Almost every one of us has heard the expression “going the second mile”. You almost…
One night recently my daughter, Elizabeth, was showing me an aquarium full of tadpoles. She had purchased a whole bag full of them for her children (and my grandchildren) to watch grow from tadpoles into frogs. It was fun watching all of those little wiggly creatures swimming around in the aquarium! It brought back many fond memories of my own childhood, playing with “critters” down at my grandparent’s house.
I noticed that there was a big rock in the aquarium. When I asked Elizabeth why she put a rock right in the middle of the tadpoles’ environment, she told me a really interesting story.
Elizabeth said that when she went to the pet store to buy the tadpoles, the gentleman told her to be sure to put a big rock right in the middle of the aquarium. The tadpoles must have this obstacle to give them the incentive to climb up and thus split their little wiggly tails so that their legs can begin to develop. If they have no rock or obstacle to climb up on, they will never turn into frogs. They cannot learn how to hop by just swimming around in water. They must have something creating resistance in order to give them the incentive to leap forward.
The man went on to tell her that last year a school teacher came back to the store and complained because none of her tadpoles had ever turned into frogs. She had put all of them in an aquarium and let them swim around but they never became frogs. She wanted her money back! He asked her if she had put a big obstacle, like a rock, in the middle of the aquarium. She said that she had not. She was unaware that a tadpole will remain a tadpole unless it faces some obstacle or barrier that forces it to grow. It all makes perfect sense. It also makes sense why she did not get a refund on the tadpoles!
So, my daughter was excited to show me all of the tadpoles swimming around the rock. In time, they will begin to try to climb up it and eventually they will make the transformation into a more fully mature frog.
I was amazed and delighted to hear that story. It helped me begin to see, once again, why we have obstacles and barriers in front of us. They are not there to hinder us, but they are there to help develop us and to cause us to grow. It is not so much what the object is in front of each one of us that matters, as much as it is our attitude toward it. If we realize that the obstacle we are facing is really a gift that has come our way to help us grow and mature, we will be much more likely to face it in a positive manner.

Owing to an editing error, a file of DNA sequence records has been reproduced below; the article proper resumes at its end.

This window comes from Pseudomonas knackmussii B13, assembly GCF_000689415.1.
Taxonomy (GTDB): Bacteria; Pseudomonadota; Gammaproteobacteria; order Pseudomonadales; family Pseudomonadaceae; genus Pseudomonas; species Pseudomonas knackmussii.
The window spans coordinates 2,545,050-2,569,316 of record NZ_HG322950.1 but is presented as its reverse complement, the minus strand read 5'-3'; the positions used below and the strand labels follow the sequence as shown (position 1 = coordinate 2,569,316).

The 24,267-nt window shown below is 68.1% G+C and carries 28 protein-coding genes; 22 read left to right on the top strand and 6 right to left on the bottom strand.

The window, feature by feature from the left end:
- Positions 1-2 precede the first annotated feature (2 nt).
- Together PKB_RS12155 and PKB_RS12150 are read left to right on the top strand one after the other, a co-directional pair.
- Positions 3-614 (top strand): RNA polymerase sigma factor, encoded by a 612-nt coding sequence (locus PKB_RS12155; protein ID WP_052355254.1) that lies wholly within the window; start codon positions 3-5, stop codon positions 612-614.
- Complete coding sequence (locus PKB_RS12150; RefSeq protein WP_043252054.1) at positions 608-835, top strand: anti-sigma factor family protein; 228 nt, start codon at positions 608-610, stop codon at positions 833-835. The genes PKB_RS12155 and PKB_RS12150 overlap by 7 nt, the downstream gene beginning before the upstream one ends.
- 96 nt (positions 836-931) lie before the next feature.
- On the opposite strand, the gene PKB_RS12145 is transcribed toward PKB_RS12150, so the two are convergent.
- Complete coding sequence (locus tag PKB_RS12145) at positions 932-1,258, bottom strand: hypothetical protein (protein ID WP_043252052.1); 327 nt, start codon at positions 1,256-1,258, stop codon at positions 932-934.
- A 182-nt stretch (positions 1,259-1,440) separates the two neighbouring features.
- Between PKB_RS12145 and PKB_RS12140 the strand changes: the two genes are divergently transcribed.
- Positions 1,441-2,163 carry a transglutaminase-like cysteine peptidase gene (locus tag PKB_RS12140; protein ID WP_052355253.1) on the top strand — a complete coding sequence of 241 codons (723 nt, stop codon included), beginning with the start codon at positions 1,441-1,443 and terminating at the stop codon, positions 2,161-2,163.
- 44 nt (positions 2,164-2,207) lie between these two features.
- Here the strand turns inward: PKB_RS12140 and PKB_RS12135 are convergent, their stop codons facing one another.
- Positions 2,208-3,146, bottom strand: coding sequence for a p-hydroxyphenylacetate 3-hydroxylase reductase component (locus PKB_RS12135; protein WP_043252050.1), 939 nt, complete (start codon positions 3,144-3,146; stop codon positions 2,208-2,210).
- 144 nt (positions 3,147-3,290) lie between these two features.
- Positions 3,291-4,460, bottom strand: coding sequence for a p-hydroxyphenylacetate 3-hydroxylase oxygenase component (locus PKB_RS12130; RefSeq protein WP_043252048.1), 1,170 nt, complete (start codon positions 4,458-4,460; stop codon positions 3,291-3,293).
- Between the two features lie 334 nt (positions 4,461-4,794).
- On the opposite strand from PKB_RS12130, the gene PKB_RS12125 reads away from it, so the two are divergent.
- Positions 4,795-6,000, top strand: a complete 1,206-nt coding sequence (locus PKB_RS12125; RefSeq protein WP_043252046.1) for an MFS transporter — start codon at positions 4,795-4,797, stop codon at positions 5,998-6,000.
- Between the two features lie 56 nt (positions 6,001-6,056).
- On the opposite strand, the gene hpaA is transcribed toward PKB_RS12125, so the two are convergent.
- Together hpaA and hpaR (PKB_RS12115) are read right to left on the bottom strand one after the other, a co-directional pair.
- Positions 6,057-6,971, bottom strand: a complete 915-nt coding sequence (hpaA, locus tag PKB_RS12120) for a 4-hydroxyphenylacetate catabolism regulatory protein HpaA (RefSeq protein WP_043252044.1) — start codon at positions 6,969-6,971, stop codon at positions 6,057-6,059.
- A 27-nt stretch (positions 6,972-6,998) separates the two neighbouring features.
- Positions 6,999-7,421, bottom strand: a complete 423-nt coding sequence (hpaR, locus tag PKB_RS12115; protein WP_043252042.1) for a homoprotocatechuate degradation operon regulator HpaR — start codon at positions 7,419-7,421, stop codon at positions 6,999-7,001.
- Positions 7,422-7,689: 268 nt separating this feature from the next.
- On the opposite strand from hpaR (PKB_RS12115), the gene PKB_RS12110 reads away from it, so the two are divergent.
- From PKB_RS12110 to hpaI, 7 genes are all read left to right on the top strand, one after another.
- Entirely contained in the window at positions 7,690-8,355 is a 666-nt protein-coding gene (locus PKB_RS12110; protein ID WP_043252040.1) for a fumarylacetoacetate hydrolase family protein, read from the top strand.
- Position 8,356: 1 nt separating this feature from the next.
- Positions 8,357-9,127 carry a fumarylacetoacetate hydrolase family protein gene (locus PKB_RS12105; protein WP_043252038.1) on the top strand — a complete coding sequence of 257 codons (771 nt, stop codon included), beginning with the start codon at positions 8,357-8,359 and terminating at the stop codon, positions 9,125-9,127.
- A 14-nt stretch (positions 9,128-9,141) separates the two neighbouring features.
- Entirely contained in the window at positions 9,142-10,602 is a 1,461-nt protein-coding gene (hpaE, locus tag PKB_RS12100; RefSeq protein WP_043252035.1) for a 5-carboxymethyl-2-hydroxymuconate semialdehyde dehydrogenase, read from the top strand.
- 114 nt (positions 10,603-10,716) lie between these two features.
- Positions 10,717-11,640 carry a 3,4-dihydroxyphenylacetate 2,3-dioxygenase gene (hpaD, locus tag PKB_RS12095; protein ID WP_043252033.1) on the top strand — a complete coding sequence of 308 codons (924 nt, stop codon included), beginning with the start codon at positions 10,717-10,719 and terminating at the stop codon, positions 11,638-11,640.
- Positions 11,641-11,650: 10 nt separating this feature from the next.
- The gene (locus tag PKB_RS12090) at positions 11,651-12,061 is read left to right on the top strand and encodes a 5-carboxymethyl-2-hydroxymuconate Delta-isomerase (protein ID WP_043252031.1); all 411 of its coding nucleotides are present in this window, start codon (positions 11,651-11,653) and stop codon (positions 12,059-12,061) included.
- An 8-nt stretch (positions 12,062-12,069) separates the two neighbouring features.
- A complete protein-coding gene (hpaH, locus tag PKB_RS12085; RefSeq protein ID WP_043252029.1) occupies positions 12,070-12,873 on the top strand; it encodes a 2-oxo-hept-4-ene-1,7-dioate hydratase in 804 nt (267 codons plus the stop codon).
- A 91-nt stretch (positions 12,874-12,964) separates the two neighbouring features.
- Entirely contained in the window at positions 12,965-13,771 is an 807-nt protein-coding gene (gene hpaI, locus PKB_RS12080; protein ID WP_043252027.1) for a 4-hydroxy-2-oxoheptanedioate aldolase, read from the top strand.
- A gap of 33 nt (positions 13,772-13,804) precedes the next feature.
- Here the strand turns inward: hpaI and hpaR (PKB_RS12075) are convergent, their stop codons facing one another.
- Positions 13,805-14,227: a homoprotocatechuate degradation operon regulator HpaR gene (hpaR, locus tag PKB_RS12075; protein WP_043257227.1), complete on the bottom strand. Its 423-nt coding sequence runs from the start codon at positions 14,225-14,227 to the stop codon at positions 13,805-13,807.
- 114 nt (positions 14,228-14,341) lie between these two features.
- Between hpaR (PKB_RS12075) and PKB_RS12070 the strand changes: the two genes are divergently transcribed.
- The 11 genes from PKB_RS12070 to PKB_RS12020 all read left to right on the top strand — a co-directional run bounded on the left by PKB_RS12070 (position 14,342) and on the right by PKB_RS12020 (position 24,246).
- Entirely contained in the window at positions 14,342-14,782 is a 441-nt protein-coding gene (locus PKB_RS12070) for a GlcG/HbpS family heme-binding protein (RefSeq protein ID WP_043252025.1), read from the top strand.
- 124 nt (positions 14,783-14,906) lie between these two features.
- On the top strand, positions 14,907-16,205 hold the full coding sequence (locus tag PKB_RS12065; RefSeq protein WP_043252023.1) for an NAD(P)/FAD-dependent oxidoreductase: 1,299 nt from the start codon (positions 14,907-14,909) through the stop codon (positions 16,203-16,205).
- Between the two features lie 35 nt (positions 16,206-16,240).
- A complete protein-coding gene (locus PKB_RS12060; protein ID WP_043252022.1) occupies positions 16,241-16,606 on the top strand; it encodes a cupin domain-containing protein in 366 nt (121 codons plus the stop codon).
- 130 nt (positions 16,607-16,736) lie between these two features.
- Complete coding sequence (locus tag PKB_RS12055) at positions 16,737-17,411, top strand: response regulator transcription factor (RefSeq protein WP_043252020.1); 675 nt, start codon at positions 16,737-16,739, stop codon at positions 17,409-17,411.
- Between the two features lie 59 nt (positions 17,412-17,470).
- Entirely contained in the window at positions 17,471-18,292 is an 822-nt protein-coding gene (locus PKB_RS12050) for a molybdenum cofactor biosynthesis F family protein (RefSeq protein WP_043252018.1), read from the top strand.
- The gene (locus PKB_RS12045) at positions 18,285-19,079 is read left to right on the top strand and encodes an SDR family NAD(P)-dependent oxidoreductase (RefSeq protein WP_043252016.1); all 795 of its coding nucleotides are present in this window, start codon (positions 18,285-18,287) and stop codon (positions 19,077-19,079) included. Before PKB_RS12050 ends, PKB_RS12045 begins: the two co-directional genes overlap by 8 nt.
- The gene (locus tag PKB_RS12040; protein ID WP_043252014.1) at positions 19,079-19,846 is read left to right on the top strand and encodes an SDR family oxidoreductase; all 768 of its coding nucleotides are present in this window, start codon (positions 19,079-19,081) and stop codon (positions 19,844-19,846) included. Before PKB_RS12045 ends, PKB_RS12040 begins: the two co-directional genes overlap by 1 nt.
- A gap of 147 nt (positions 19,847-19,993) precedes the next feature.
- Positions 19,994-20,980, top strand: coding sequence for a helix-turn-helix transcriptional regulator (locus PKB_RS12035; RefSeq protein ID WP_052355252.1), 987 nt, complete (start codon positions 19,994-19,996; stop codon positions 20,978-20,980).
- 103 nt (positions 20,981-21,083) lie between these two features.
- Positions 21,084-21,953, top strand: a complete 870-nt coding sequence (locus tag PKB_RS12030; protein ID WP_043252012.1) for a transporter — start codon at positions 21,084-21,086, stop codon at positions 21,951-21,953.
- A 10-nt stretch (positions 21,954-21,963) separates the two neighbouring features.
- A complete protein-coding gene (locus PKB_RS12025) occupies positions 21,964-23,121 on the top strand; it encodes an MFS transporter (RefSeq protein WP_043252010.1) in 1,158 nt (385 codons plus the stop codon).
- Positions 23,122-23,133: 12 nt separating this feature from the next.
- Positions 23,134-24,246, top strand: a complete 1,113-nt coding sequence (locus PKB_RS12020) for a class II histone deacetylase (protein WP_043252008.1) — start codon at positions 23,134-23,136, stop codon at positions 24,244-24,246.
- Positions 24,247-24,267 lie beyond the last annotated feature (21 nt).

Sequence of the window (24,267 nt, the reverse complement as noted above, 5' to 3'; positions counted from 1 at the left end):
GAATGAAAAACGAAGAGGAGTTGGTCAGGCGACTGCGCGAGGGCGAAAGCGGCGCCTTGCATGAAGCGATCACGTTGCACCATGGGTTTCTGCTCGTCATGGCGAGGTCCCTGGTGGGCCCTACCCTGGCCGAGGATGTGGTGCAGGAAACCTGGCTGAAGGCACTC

Since I watched those tadpoles the other night and saw the big rock in their aquarium, I have begun to see the obstacles I face in a different way. Instead of being rocks in my path, those obstacles have become stepping stones to help me “leap forward” in whatever situation I find myself.
I know that those little tadpoles have no idea what is going on. They just are not that smart. The truth of the matter is, neither are we! Most of us have no idea what is going on in our lives either. We fail to understand that the barriers and obstacles, challenges, difficulties and hard times that come our way each day are actually there for a purpose. There is no way we will have the incentive to grow, or to become better, or to strive harder, if things in life only require a simple, easy solution. I know the harder I work at anything, the more profitable it is for me, not only financially, but personally, in my own heart and character as well.
So, the next time you see a frog hopping around, smile at him and thank him for the well taught lesson he has given you, remembering the struggle he has gone through to get where he is. Perhaps out in the wild somewhere, he faced a difficult rock or barrier in his life, but rather than swimming away from it, he just crawled up on it and began to develop his personal strength until he eventually matured to become the frog that you see hopping around.
I have a whole new appreciation for tadpoles and frogs. Don’t you?
Tip: Obstacles are there to help you…really!
Have a great week! God bless you!
Dr. Robert A. Rohm